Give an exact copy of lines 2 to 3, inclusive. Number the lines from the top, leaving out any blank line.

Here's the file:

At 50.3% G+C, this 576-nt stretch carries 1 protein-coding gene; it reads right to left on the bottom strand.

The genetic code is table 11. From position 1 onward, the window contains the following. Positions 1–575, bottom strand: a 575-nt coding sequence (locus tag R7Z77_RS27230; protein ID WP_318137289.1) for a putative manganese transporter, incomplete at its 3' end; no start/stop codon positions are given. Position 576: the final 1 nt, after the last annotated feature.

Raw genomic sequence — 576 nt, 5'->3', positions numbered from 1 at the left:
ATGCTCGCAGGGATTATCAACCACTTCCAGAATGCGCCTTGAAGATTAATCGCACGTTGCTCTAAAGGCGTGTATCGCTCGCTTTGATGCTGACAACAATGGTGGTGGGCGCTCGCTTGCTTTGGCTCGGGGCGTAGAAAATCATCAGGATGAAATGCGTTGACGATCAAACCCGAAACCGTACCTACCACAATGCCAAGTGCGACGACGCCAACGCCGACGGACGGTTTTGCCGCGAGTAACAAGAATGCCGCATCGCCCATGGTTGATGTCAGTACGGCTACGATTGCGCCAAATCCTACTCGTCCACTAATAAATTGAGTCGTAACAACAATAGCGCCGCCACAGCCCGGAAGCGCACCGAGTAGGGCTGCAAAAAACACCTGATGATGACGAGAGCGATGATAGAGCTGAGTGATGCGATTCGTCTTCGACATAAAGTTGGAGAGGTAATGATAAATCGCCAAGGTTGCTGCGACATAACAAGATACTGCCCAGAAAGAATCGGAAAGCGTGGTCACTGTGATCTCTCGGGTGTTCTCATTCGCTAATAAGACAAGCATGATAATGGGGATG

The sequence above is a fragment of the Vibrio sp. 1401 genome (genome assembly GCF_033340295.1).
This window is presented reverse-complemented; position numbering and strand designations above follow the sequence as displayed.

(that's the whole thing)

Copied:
The genetic code is table 11. From position 1 onward, the window contains the following. Positions 1–575, bottom strand: a 575-nt coding sequence (locus tag R7Z77_RS27230; protein ID WP_318137289.1) for a putative manganese transporter, incomplete at its 3' end; no start/stop codon positions are given. Position 576: the final 1 nt, after the last annotated feature.

Raw genomic sequence — 576 nt, 5'->3', positions numbered from 1 at the left: